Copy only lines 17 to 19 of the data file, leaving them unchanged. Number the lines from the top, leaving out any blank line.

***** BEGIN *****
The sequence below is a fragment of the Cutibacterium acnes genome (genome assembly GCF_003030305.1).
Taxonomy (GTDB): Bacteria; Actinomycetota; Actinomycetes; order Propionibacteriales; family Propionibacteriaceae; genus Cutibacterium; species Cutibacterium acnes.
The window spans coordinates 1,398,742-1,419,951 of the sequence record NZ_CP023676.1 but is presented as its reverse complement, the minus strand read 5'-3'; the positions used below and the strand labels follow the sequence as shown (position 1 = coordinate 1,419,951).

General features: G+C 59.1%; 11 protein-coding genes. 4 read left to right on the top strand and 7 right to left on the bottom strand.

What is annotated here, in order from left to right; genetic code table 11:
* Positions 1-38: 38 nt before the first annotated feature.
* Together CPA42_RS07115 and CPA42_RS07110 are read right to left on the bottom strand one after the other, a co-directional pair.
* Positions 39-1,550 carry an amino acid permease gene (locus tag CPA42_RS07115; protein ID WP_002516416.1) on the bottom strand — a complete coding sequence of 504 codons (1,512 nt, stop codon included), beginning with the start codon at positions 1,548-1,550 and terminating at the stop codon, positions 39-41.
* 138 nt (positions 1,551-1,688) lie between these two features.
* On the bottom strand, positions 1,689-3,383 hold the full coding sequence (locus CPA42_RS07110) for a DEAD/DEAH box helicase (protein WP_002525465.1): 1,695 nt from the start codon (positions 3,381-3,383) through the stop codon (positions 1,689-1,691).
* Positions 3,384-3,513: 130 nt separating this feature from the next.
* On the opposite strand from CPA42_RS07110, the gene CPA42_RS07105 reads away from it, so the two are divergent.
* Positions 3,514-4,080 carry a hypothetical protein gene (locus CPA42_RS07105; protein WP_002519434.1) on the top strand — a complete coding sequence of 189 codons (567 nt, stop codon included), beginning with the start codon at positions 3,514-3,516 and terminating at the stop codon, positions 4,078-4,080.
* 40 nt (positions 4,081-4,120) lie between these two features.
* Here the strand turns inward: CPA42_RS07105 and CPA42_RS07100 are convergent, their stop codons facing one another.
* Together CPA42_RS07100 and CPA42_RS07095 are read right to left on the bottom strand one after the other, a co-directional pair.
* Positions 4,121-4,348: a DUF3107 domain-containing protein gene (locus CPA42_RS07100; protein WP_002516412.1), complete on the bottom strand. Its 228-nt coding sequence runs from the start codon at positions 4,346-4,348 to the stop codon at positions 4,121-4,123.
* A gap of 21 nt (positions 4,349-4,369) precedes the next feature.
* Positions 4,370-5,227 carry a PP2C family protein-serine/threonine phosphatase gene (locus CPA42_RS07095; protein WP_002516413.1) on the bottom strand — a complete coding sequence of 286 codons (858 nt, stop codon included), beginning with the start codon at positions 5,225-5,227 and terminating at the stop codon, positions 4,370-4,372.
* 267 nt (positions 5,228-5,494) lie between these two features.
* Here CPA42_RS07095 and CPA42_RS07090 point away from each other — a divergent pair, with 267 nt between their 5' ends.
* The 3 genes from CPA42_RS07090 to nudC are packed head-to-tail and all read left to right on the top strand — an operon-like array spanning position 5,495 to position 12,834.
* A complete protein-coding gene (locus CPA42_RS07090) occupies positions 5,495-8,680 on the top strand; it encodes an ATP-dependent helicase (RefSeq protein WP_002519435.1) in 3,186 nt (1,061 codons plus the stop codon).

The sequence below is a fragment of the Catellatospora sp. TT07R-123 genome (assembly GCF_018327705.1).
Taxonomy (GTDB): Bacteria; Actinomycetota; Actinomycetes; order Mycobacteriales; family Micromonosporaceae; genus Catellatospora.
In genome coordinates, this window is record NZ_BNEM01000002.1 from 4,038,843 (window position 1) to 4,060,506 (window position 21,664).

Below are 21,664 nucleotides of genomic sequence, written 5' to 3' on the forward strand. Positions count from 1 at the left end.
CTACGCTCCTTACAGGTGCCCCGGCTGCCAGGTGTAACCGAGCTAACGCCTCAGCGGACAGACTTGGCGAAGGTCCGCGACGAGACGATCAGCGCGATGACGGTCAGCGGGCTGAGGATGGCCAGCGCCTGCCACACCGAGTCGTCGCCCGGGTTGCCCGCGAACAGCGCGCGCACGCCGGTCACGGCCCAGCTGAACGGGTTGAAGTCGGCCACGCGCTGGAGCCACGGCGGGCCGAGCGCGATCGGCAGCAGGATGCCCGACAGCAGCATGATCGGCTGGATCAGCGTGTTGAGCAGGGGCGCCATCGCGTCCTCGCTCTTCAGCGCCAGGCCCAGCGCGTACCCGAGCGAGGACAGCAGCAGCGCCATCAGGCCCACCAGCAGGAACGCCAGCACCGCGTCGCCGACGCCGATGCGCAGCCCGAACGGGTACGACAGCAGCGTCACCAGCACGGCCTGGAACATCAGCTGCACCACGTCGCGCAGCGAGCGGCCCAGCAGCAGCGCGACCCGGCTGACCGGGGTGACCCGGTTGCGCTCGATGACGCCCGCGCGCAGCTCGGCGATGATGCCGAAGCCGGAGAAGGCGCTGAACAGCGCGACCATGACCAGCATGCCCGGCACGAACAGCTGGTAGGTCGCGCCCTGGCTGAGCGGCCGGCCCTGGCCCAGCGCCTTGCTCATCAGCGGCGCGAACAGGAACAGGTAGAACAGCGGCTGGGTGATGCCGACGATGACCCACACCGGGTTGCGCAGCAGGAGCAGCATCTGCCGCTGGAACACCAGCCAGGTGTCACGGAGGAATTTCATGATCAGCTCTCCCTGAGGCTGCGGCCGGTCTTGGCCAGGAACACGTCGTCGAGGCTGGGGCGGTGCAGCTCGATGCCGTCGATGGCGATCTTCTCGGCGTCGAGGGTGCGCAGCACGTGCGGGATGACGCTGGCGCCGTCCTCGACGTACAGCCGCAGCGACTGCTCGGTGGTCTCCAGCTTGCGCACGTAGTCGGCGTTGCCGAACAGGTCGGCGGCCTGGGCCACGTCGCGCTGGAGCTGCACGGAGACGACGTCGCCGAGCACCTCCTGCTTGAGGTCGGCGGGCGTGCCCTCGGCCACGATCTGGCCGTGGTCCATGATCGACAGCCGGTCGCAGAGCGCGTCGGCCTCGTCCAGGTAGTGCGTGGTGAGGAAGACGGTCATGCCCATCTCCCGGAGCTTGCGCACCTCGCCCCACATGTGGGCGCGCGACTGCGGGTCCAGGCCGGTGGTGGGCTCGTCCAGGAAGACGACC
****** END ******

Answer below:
* Positions 4,121-4,348: a DUF3107 domain-containing protein gene (locus CPA42_RS07100; protein WP_002516412.1), complete on the bottom strand. Its 228-nt coding sequence runs from the start codon at positions 4,346-4,348 to the stop codon at positions 4,121-4,123.
* A gap of 21 nt (positions 4,349-4,369) precedes the next feature.
* Positions 4,370-5,227 carry a PP2C family protein-serine/threonine phosphatase gene (locus CPA42_RS07095; protein WP_002516413.1) on the bottom strand — a complete coding sequence of 286 codons (858 nt, stop codon included), beginning with the start codon at positions 5,225-5,227 and terminating at the stop codon, positions 4,370-4,372.